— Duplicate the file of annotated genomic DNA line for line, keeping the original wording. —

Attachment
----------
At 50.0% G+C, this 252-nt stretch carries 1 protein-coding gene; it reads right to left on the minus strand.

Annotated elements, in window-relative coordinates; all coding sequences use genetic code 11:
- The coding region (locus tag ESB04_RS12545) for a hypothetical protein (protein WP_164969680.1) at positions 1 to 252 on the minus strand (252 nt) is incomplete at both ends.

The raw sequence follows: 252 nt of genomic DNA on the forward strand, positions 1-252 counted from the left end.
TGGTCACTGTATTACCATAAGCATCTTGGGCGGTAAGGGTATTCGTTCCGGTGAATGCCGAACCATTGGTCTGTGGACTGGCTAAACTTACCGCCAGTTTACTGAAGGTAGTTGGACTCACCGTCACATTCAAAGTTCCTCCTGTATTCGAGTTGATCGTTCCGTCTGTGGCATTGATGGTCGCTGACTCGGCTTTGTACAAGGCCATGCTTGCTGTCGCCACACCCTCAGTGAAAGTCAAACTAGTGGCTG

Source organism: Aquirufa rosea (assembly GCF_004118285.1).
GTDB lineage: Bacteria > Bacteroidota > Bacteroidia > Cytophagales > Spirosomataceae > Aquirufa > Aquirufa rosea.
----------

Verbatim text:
At 50.0% G+C, this 252-nt stretch carries 1 protein-coding gene; it reads right to left on the minus strand.

Annotated elements, in window-relative coordinates; all coding sequences use genetic code 11:
- The coding region (locus tag ESB04_RS12545) for a hypothetical protein (protein WP_164969680.1) at positions 1 to 252 on the minus strand (252 nt) is incomplete at both ends.

The raw sequence follows: 252 nt of genomic DNA on the forward strand, positions 1-252 counted from the left end.
TGGTCACTGTATTACCATAAGCATCTTGGGCGGTAAGGGTATTCGTTCCGGTGAATGCCGAACCATTGGTCTGTGGACTGGCTAAACTTACCGCCAGTTTACTGAAGGTAGTTGGACTCACCGTCACATTCAAAGTTCCTCCTGTATTCGAGTTGATCGTTCCGTCTGTGGCATTGATGGTCGCTGACTCGGCTTTGTACAAGGCCATGCTTGCTGTCGCCACACCCTCAGTGAAAGTCAAACTAGTGGCTG

Source organism: Aquirufa rosea (assembly GCF_004118285.1).
GTDB lineage: Bacteria > Bacteroidota > Bacteroidia > Cytophagales > Spirosomataceae > Aquirufa > Aquirufa rosea.